Talmud Tips

For the week ending 9 April 2016 / 1 Nisan 5776

Kiddushin 30 - 36

by Rabbi Moshe Newman
The Color of Heaven Artscroll

Rabbi Chanina said, “A person who is commanded to do a mitzvah and does it is greater than a person who is not commanded to do a mitzvah and does it.”

Tosefot offers an explanation for why a commanded person is “greater” and receives more reward for a mitzvah: Since the commanded person is worried and concerned that he may not properly fulfill that which he was commanded to do, he receives greater reward. One who is not commanded to do the mitzvah does not have this fear, since he may simply not do the mitzvah, without repercussions.

The gemara cites a fascinating statement by Rav Yosef regarding this teaching of Rabbi Chanina. Rav Yosef, said, “At first (before I learned the teaching of Rabbi Chanina) I thought that if I would be taught that the halacha is like Rabbi Yehuda who said that a blind person (like Rav Yosef) is exempt from mitzvot, I would make a festive meal for the Torah students, since I would not be obligated and nevertheless I would be fulfilling the mitzvot. But now that I have learned the teaching of Rabbi Chanina that one who is commanded and fulfills the mitzvah is greater, if I would be taught that the halacha is not like Rabbi Yehuda who said that a blind person is exempt from mitzvot, then I would make a festive meal for the Torah students.”

Tosefot on the daf deduces from Rav Yosef’s statement that women, who are exempt from time-bound positive mitzvot, should still say the beracha for the mitzvah if they choose to fulfill the mitzvah. Otherwise, why would Rav Yosef say that at first he would have celebrated if he would have been exempt from mitzvot, if being exempt would not allow him to say the beracha for the mitzvah when he fulfilled it despite his exemption? There is discussion in the poskim as to whether women may say a beracha for a time-bound mitzvah, such as lulav or succah, and the Ashkenazic custom is that women indeed say the appropriate beracha.

  • Kiddushin 31a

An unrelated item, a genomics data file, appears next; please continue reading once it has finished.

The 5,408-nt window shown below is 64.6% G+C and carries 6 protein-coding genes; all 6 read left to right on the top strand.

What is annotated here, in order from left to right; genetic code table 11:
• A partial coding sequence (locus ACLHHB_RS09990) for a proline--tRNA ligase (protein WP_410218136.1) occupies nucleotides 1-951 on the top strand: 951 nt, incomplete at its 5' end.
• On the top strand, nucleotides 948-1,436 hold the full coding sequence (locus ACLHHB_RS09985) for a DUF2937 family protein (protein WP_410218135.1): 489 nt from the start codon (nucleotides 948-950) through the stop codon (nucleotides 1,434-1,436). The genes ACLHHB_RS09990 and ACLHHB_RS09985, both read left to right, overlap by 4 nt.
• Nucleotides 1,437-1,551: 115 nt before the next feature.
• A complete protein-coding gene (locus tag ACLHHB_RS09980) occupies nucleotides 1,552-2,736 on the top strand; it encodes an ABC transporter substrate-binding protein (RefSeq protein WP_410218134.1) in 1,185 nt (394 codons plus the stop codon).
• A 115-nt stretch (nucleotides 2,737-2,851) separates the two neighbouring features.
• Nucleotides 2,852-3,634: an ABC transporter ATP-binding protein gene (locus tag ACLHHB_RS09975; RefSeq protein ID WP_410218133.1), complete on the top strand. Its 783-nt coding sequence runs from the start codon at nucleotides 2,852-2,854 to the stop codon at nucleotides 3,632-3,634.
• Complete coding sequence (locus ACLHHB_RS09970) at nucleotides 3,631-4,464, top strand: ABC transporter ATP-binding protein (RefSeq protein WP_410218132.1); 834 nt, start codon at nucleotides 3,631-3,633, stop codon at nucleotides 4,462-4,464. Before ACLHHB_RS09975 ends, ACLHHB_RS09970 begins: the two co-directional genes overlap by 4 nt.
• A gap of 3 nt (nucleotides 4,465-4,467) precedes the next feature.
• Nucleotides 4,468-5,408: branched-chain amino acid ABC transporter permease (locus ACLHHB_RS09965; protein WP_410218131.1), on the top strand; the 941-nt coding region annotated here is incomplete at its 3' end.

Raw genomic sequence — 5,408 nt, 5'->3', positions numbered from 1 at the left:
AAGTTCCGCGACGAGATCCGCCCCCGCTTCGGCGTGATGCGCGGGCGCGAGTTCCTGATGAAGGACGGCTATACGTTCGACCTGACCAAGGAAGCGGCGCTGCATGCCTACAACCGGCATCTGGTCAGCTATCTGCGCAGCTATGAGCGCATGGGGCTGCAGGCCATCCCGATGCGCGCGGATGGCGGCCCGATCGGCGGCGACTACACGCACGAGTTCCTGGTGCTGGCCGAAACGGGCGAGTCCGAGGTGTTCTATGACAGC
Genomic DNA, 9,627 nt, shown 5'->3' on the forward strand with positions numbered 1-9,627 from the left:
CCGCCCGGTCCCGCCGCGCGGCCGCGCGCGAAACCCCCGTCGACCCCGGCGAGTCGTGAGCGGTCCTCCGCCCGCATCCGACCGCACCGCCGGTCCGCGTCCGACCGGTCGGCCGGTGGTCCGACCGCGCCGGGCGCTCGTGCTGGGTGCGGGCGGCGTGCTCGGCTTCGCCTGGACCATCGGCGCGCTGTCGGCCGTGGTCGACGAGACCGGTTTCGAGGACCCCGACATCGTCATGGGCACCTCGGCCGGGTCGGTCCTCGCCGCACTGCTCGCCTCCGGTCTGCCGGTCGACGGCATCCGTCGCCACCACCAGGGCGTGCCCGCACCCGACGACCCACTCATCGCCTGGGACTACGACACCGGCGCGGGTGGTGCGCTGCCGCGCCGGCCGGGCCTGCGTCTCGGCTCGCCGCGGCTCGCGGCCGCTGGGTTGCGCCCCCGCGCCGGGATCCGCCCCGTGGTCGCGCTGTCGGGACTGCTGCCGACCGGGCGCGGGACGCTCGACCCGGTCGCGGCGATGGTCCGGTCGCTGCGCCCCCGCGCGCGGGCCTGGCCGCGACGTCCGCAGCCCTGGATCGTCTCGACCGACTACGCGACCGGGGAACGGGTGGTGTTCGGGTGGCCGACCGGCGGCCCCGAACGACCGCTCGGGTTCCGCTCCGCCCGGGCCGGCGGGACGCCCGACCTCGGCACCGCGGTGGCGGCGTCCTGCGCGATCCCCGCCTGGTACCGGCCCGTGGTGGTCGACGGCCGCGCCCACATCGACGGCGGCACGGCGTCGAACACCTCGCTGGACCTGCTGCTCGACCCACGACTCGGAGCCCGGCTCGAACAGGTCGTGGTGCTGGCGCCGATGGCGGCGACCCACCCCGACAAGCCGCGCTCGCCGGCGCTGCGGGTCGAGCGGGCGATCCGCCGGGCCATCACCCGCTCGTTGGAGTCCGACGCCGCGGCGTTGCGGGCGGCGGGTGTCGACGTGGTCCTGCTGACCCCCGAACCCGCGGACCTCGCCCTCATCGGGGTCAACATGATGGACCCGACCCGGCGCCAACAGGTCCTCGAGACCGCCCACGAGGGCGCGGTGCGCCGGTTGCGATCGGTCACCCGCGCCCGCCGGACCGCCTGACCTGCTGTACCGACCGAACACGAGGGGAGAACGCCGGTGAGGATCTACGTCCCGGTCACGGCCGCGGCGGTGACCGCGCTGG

Rabbi Yosi Hagalili said, “The word ‘zaken’ (in the verse) refers to one who has acquired Torah wisdom.”

The Torah states in Vayikra 19:32, “You shall rise before an elderly person and you shall respect the ‘zaken’, and you shall fear your G-d. I am the L-rd.” We see in this verse that there is a mitzvah, a positive command, to show honor by standing up for a “zaken”. Whom does the Torah refer to with the word “zaken”?

According to the explanation of the gemara, Rabbi Yosi Hagalili states that the Torah mitzvah to rise before a “zaken” applies not only to rising for an elderly Torah scholar, but even for a young Torah scholar. This is because even a young Torah scholar is called a “zaken” (although it is usually translated to mean “elderly”), since “zaken” in the verse refers to “one who has acquired Torah wisdom”, regardless of his age. Rashi explains that Rabbi Yosi’s Hagalili understands the word “zaken” in the verse as an acronym for three Hebrew words: “Zeh kana chochma”, meaning “this person acquired (Torah) wisdom”. The halacha is according to the ruling of Rabbi Yosi Hagalili and is cited in Shulchan Aruch Yoreh De’ah 240:1.

A famous question is asked on this explanation. True, I can “see” the words “zeh” and “kana” in the word “zaken”, but where is the hint to the key word for “chochma”, Torah wisdom, in the word “zaken”?

What is the one and only true possession that a person acquires? The wisdom of the Torah. A person who “acquires Torah” turns it into part of his being and owns it for eternity. All other possessions can come and go, and are not truly part of a person’s essence. Therefore, although the word “zaken” appears to contain only the words for “this person acquired”, it obviously means that he has acquired Torah wisdom. “Chochma”, Torah wisdom, is understood to be that which he acquired, since Torah is the only acquisition that is a true and lasting acquisition. (Rabbi Yaakov Yisrael Kanievsky, zatzal — “the Steipler Rav”)

  • Kiddushin 32b

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